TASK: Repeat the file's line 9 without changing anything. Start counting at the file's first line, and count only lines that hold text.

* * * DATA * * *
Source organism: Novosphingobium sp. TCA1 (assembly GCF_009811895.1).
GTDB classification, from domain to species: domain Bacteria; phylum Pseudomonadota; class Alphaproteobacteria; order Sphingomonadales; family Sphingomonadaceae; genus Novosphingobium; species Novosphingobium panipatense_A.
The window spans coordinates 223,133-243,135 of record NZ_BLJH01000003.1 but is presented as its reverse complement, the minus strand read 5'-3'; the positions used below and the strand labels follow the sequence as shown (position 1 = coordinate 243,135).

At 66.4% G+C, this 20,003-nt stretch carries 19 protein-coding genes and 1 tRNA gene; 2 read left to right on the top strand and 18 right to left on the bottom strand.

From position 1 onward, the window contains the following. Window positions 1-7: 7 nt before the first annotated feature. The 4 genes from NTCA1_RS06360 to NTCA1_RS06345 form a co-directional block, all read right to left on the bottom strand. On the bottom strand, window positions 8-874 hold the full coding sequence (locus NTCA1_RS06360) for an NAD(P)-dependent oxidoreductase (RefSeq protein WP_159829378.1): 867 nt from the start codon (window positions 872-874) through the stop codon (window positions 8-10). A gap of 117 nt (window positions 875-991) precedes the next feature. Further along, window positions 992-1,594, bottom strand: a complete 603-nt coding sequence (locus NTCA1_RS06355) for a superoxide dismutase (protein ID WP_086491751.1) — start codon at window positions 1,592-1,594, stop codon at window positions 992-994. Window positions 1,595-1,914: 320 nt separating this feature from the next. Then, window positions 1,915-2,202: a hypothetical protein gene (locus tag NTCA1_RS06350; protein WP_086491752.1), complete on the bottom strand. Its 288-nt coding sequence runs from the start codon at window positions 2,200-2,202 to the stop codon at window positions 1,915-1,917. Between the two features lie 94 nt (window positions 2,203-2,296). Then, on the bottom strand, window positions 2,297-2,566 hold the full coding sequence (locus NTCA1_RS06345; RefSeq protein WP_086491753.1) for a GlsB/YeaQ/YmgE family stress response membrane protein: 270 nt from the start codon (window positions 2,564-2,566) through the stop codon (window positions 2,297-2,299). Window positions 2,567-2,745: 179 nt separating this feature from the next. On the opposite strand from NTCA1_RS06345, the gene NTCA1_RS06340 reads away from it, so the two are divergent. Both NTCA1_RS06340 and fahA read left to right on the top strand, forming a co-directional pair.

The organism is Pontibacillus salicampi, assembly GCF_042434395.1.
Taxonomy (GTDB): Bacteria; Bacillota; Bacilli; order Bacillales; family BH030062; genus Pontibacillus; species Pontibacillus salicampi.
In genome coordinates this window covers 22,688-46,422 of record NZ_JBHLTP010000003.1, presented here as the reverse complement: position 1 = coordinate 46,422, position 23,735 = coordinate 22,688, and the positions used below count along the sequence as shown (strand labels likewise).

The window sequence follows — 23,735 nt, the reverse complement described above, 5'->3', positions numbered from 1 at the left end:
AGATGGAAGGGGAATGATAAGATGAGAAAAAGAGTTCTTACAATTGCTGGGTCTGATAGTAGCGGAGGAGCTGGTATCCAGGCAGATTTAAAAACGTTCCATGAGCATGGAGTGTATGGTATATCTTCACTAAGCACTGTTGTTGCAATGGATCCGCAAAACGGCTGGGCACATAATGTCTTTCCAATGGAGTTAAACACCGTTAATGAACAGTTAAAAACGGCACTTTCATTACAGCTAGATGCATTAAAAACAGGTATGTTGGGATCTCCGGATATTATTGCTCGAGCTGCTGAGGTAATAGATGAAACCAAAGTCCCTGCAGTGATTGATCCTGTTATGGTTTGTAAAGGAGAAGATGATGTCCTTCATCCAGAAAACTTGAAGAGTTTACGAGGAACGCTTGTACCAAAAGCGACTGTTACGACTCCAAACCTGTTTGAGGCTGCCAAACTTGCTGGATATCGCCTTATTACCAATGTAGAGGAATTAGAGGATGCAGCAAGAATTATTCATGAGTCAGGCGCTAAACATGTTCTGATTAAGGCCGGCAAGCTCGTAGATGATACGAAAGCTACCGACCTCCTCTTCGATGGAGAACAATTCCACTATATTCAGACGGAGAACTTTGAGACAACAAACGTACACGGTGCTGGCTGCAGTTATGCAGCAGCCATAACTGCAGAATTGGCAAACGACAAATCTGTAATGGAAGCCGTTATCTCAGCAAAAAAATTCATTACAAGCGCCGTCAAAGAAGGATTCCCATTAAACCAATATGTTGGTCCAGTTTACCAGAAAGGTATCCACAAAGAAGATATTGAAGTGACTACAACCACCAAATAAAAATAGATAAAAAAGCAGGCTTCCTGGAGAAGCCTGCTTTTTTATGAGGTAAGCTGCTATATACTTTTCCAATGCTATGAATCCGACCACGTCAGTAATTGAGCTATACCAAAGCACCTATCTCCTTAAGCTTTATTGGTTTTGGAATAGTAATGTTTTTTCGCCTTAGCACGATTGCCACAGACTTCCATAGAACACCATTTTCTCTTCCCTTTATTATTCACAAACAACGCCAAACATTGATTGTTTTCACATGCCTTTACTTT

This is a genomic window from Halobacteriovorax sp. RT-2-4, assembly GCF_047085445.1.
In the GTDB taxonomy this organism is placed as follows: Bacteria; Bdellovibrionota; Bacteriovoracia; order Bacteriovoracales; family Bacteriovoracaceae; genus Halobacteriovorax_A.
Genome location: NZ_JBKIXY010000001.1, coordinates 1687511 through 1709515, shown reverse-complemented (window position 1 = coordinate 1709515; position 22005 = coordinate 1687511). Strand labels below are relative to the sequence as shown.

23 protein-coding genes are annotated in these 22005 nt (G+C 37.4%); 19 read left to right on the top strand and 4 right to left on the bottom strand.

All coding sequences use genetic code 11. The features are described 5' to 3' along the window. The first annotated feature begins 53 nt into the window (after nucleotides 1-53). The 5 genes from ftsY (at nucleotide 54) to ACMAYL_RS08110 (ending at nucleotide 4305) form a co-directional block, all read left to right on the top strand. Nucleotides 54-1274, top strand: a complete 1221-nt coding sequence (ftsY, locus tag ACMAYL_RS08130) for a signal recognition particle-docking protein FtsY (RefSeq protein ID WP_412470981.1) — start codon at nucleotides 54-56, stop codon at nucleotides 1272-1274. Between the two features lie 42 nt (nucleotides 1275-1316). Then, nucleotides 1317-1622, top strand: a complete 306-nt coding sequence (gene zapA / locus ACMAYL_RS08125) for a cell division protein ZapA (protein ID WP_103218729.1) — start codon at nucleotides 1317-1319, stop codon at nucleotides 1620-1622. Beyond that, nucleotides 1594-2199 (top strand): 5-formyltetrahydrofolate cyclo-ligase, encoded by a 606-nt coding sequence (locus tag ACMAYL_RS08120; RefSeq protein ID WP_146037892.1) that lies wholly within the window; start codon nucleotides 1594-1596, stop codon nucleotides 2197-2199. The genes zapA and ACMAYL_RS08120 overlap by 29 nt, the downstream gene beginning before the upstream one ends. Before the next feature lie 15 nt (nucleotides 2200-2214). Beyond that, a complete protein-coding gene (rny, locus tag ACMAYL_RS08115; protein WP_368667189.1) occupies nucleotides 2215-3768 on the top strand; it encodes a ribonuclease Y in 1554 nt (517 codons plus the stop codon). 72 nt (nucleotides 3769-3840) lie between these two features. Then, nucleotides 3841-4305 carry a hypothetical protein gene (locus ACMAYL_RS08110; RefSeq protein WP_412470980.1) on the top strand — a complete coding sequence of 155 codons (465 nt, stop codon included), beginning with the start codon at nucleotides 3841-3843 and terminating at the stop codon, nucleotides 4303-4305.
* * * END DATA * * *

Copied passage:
The window sequence follows — 23,735 nt, the reverse complement described above, 5'->3', positions numbered from 1 at the left end: